Neurological and autonomic presentation in multiple system atrophy (MSA) may predict early mortality. Quantification of early autonomic failure as a mortality predictor is lacking. Early neurological and autonomic clinical features were retrospectively reviewed in 49 MSA cases (median age at onset, 56.1 years; 16 women) confirmed by autopsy at Mayo Clinic. When available, the 10-point composite autonomic severity score derived from the autonomic reflex screen provided quantification of the degree of autonomic failure and thermoregulatory sweat test quantitated body surface anhidrosis. Symptoms at onset were autonomic in 50%, parkinsonian in 30%, and cerebellar in 20% of cases. Survival (median [95% confidence interval]) was 8.6 [6.7-10.2] years. Survival was shorter in patients with early laboratory evidence of generalized (composite autonomic severity score ≥ 6) autonomic failure (7.0 [3.9-9.8] vs. 9.8 [4.6-13.8] years; P = 0.036), and early requirement of bladder catheterization (7.3 [3.1-10.2] vs. 13.7 [8.5-14.9] years; P = 0.003) compared with those without these clinical features. On Cox proportional analysis, prognostic indicators of shorter survival were older age at onset (hazard ratio [95% confidence interval], 1.04 [1.01-1.08]; P = 0.03), early requirement of bladder catheterization (7.9 [1.88-38.63]; P = 0.004), and early generalized (composite autonomic severity score ≥ 6) autonomic failure (2.8 [1.01-9.26]; P = 0.047). Gender, phenotype, and early development of gait instability, aid-requiring ambulation, orthostatic symptoms, neurogenic bladder, or significant anhidrosis (thermoregulatory sweat test ≥ 40%) were not indicators of shorter survival. Our data suggest that early development of severe generalized autonomic failure more than triples the risk of shorter survival in patients with MSA.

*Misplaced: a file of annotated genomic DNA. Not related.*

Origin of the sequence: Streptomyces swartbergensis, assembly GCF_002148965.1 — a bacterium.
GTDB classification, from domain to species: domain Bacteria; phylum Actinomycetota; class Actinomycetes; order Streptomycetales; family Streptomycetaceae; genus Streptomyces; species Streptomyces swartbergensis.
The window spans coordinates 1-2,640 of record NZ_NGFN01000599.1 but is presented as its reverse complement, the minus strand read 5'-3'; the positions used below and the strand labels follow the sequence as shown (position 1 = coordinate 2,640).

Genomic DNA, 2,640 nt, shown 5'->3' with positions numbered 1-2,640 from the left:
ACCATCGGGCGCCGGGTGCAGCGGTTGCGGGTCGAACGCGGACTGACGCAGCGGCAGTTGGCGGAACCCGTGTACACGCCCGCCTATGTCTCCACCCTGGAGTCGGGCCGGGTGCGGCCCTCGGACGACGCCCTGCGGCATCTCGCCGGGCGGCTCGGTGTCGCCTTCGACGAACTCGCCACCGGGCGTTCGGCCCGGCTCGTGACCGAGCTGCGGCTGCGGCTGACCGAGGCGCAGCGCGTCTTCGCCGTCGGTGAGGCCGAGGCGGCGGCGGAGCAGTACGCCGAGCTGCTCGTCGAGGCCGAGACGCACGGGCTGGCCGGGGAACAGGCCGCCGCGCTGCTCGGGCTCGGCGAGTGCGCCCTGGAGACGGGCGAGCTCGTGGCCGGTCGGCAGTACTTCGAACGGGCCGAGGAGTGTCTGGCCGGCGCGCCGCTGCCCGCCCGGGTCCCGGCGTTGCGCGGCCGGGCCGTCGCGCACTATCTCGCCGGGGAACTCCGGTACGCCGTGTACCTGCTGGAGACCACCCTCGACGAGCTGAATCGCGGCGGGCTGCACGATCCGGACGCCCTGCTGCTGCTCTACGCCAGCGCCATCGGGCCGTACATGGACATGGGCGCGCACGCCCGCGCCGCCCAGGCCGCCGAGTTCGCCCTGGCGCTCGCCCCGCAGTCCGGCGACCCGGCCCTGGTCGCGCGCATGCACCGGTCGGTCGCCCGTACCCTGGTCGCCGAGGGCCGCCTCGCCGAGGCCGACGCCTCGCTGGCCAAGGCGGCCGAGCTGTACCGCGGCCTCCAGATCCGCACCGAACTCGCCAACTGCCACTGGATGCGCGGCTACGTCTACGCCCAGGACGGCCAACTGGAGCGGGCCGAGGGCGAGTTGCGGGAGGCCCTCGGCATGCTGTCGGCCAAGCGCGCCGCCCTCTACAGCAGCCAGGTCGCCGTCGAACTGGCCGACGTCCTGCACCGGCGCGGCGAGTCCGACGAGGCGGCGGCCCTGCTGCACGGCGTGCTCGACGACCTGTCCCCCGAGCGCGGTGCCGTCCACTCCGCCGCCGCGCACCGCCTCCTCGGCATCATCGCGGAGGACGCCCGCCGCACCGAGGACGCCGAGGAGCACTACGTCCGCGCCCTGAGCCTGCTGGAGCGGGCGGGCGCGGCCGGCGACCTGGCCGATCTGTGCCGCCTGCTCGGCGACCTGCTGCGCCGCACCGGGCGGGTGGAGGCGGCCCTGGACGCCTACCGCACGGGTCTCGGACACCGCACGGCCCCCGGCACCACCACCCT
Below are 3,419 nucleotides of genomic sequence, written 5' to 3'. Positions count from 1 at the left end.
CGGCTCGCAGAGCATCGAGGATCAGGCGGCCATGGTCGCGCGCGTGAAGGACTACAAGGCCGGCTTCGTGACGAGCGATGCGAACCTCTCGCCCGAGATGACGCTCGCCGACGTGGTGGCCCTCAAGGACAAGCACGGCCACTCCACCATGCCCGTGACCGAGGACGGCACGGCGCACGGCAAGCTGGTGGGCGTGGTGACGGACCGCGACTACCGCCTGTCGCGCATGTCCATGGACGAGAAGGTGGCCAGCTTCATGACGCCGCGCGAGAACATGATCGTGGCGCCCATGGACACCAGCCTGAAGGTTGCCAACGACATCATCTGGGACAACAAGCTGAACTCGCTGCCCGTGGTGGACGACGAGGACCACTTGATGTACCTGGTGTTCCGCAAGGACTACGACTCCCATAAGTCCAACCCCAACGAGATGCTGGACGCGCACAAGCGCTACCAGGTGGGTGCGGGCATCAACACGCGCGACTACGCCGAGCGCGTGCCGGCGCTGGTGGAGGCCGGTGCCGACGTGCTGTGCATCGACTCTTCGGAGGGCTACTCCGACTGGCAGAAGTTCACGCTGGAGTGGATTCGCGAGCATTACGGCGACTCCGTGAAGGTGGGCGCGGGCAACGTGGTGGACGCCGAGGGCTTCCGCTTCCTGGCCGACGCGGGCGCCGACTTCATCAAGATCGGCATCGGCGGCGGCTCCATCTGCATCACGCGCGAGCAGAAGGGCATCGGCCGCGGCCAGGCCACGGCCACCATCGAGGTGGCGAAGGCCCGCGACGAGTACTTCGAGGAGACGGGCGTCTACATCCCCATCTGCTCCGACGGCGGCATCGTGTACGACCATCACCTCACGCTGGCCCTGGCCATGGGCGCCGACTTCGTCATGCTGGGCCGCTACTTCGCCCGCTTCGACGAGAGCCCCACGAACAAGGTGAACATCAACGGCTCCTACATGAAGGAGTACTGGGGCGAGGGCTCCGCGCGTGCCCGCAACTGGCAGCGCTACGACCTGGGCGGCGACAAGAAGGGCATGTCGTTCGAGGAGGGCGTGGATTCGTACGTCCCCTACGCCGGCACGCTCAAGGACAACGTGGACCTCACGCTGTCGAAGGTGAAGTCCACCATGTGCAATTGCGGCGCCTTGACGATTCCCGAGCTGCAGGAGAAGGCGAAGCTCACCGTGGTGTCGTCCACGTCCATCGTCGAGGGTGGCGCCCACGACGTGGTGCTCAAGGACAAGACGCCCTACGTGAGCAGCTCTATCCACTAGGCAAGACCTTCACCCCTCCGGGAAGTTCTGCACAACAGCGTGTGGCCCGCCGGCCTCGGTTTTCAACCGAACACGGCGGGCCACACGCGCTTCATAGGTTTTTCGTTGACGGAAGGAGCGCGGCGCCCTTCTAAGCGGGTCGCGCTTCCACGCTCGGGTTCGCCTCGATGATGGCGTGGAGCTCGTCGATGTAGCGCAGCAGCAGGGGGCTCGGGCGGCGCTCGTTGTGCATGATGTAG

Keywords: MSA; autonomic failure; mortality; survival.
© 2014 International Parkinson and Movement Disorder Society.